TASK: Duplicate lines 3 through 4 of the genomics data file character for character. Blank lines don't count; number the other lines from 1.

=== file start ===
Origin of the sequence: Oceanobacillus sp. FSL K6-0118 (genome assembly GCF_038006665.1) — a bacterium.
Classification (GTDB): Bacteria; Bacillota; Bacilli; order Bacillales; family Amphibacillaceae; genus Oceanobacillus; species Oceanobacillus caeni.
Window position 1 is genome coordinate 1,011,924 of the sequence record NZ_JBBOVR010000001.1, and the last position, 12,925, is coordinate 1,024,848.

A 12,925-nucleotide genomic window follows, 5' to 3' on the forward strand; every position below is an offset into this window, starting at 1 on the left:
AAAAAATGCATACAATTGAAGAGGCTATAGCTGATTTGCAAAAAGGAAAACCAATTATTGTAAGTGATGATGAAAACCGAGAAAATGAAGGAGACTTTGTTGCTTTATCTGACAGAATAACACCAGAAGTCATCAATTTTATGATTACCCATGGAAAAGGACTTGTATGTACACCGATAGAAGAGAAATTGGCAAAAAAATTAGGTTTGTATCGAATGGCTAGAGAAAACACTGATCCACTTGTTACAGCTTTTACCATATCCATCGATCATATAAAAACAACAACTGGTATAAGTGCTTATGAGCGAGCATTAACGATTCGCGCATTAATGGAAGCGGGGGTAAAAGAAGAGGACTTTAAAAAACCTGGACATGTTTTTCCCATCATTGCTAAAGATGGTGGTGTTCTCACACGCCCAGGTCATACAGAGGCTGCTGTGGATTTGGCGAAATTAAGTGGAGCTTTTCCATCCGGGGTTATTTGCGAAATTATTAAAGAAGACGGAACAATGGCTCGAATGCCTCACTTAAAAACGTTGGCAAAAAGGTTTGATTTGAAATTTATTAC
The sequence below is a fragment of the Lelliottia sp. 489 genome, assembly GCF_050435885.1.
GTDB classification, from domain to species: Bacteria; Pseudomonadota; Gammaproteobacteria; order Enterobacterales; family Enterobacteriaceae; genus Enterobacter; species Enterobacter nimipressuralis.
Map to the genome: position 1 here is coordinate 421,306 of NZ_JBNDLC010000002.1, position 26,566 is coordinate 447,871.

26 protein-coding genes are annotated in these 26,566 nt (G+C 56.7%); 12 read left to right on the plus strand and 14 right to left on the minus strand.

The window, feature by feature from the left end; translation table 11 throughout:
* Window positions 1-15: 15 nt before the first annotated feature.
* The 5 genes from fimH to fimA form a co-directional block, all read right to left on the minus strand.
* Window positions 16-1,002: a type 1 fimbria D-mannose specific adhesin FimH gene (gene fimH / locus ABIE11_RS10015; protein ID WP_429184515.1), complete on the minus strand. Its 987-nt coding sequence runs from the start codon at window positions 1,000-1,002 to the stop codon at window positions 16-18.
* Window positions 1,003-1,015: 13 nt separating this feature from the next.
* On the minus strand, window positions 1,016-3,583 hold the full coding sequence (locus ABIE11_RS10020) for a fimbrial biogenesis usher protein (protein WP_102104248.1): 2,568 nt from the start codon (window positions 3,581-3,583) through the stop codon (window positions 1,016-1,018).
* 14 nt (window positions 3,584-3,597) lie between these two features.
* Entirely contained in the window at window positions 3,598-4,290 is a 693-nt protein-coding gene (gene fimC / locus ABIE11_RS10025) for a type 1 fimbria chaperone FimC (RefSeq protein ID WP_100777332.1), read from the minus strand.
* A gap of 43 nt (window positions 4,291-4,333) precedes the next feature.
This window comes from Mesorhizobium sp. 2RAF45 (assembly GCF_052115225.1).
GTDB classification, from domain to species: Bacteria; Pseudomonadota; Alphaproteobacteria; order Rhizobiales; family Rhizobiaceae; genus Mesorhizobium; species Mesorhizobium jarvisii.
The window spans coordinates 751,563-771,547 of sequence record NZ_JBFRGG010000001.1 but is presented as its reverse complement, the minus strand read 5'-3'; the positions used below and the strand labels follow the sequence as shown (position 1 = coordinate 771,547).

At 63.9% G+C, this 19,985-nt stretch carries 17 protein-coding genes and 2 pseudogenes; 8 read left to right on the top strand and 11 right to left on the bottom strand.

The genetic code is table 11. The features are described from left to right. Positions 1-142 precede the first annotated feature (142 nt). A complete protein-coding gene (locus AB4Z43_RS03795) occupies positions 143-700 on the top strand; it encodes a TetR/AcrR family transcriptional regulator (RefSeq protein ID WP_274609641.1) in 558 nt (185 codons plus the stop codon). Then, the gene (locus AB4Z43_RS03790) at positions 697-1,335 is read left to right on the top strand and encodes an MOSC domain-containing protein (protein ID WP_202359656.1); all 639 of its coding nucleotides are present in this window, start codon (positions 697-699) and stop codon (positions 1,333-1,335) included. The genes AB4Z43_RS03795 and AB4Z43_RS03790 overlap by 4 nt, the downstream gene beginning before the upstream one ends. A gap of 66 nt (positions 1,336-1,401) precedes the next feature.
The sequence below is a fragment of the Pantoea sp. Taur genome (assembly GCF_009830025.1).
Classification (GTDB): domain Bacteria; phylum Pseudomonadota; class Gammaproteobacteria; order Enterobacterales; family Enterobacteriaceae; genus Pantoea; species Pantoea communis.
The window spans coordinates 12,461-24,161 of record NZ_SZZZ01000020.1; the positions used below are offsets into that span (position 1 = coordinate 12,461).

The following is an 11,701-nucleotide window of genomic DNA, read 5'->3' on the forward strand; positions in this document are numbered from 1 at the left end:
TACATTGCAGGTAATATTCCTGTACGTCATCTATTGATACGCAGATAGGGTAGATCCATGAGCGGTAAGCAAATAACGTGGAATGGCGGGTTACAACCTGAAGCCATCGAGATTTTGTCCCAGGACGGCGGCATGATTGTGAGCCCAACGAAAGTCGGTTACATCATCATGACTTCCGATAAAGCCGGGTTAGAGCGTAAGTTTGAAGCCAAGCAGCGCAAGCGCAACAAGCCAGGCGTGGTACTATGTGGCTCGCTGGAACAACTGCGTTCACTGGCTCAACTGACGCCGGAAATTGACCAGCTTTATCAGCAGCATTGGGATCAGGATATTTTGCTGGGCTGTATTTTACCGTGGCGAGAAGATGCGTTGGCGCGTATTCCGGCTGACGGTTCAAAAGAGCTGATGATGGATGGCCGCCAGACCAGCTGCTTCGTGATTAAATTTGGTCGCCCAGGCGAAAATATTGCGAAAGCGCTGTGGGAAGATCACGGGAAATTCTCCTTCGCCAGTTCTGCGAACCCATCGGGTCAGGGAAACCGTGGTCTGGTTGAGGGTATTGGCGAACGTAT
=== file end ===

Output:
Window position 1 is genome coordinate 1,011,924 of the sequence record NZ_JBBOVR010000001.1, and the last position, 12,925, is coordinate 1,024,848.

A 12,925-nucleotide genomic window follows, 5' to 3' on the forward strand; every position below is an offset into this window, starting at 1 on the left: